Rob and Jacky Black
Wed 10 Aug 2011 07:12
39 08.2 N 23 38.5 E
Friday 5th - Tuesday 9th August
Nea Klima (Elios)
We decided to miss out the main harbour of Skopolos and headed round the southern tip keeping close to the coast so we could view the various
anchorages en route for Nea Klima where we had pretty much decided to end up. The coast line was lovely with steep hillsides covered in pine trees which we could smell from the sea.
There were some delightful looking bays for anchoring and we were tempted to go in for a lunch stop and swim but decided to press on to try and make sure we found a space on the quay
at Klima. (we find if we get to a harbour after mid afternoon it tends to be full!). The attraction of this place is that it is not listed as a harbour in the pilot book so not so many folk know about it
especially the fact that it is free to berth and there is free electricity and only a small charge for water. With the weather being so hot we wanted to get along side to use the power and run the air-conditioning for a bit
so Rob could sleep below instead of in the cockpit which is where he has been most nights for over a month and it's not that comfortable.
On arrival there seemed to be a couple of options so we dropped the anchor and backed into a space which turned out to be alongside a UK flagged boat called Gillie B owned by Graham and Gillian Bush. Needless to say we ended up spending some time with them and discovered they know several folk that we know and in particular Rob and Sarah Bell from Serafina. We shared some piloting information with them when they came for drinks with us and the following day we joined them on board Gilly B and heard a bit about their sailing experiences over the years including doing the Arc and the Rally Portugal.
This little hamlet is lovely with a tiny beach just behind the quay so a stroll of 15 metres saw me in for a swim several times each day; there was even a fresh water shower on the beach so that meant we didn't have to waste our water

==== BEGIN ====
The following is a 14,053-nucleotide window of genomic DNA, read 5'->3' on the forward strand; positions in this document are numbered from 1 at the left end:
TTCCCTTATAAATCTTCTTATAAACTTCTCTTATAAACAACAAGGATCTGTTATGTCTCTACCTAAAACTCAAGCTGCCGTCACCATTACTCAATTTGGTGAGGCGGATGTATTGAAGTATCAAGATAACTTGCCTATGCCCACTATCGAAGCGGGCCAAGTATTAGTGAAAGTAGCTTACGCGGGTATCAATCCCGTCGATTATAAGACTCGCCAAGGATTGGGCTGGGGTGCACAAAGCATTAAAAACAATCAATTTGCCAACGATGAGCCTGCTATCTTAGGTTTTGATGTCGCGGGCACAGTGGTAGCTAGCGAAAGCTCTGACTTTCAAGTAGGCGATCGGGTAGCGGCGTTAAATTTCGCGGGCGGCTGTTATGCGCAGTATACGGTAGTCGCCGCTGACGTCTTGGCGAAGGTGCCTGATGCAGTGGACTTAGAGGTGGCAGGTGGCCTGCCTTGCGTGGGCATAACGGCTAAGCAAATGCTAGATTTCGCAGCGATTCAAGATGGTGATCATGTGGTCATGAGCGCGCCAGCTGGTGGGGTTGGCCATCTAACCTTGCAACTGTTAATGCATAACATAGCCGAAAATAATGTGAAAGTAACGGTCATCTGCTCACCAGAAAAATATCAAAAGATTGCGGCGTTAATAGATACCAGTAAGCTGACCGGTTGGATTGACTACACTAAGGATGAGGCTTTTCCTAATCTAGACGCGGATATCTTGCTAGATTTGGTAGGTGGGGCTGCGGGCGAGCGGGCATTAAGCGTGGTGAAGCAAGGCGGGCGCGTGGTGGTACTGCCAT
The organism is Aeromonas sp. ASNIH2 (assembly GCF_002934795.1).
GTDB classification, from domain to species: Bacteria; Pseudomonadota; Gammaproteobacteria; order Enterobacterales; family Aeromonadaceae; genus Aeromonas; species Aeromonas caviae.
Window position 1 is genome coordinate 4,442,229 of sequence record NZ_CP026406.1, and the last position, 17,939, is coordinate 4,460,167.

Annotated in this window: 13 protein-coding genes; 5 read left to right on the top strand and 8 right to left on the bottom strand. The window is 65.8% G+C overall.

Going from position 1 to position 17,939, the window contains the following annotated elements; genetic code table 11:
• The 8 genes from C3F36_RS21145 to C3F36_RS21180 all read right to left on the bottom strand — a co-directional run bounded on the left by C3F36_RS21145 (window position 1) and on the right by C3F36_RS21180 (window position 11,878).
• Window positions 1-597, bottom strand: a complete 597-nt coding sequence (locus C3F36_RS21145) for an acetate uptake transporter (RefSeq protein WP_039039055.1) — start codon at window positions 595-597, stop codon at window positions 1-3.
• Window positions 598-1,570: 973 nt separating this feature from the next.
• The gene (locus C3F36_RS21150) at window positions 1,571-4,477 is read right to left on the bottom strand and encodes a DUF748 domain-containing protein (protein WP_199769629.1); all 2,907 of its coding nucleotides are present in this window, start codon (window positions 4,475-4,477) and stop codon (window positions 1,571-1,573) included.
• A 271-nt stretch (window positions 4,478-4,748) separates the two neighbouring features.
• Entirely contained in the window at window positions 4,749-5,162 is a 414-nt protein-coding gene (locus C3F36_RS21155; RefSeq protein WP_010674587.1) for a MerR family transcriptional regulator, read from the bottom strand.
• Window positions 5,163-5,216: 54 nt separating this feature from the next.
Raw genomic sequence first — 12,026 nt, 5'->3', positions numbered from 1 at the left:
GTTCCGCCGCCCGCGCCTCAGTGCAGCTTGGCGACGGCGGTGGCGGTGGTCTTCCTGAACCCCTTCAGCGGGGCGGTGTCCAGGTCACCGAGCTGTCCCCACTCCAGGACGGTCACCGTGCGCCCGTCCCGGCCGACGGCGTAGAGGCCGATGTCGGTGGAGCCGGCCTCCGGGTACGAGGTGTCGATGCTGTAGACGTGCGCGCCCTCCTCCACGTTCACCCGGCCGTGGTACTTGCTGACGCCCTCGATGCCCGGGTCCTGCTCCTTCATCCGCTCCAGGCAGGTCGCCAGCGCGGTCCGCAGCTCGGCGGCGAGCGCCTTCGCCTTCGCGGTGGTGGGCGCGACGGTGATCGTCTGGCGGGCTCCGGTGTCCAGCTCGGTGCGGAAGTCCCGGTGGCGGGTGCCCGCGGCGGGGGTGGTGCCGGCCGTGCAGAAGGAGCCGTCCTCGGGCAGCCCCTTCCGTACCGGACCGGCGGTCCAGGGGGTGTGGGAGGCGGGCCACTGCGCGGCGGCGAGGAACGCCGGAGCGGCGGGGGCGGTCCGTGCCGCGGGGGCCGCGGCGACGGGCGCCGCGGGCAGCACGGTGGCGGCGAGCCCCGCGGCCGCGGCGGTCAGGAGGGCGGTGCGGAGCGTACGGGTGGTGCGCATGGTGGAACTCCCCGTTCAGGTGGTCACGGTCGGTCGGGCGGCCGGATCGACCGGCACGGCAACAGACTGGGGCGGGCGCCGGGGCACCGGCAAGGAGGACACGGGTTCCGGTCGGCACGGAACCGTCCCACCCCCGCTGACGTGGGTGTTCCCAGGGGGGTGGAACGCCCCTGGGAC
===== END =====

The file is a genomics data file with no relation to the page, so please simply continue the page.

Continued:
from the tanks. The village had a couple of butchers, bakeries and supermarkets dotted about the narrow lanes and 3 tavernas with terraces above the road, overlooking the harbour. In addition the local bus service stopped in the village so on Sunday we took the bus at 10.30 to Glossa the second town of Skopolos (just a 30 minute ride to the north). We met up with our French friends from Odyssee, who had sent us an email to say they were in Skopolos town and would be on the bus. We all disembarked from the bus in the hillside town and explored the narrow lanes and tiny shops before taking a taxi across the top of the island to see the Mama Mia church set up on a steep pinnacle of rocks. The journey was very scenic, the island is full of steep ravines and almost totally covered in vegetation - not sure what trees but many small pine and loads of wild olive. The road twisted and turned and went up and down - so I was very glad not to be doing the driving. Once we arrived at the small taverna and car park at the bottom of the rocky crag where the church is situated we arranged with the driver to collect us in an hour. It was a fairly strenuous climb up numerous steps to get to the tiny church but the views were marvelous so it was worth the effort. Our taxi came back for us on time and on returning to Glossa the driver recommended a small taverna with a wonderful terrace looking out to the west and over the harbour of Loutraki some 100s of feet below us. We had a good light lunch and enjoyed a kilo of local rose wine ( which led to plenty of siesta time when we got back to the boat!). We caught the bus back to Klima and arrived back on board around 1600.
On Monday Jacky took the bus to Skopolos main town and met up with Alain and Anne again for a coffee and chat before exploring the delightful alley ways and lanes of this most picturesque place.The houses are usually on 3 or 4 stories with wooden balconies that jut out over the lanes. Many have profusions of flowering shrubs growing to add colour to the already charming place and occasionally there is a small square with large trees provided .shade. The main harbour is quite extensive and was packed with sailing boats as the North Aegean Yacht Regatta is being staged from here. not long after I arrived I watched around 50 boats leave the harbour and later I climbed up on to the our harbour wall to watch the race starting. It all looked very competitive with lots of shouting being carried across the water on the brisk breeze!
We had one more night at Klima and left on Tuesday morning with a vague idea of getting to the west and finding a good sheltered anchorage as the weather forecast indicates some strong winds for Early on Thursday. We passed a couple of bays on the southern end of Skiathos but they looked busy so we decided to press on for the gulf of Volos where we think there will be good shelter from the almost gale force NE winds expected.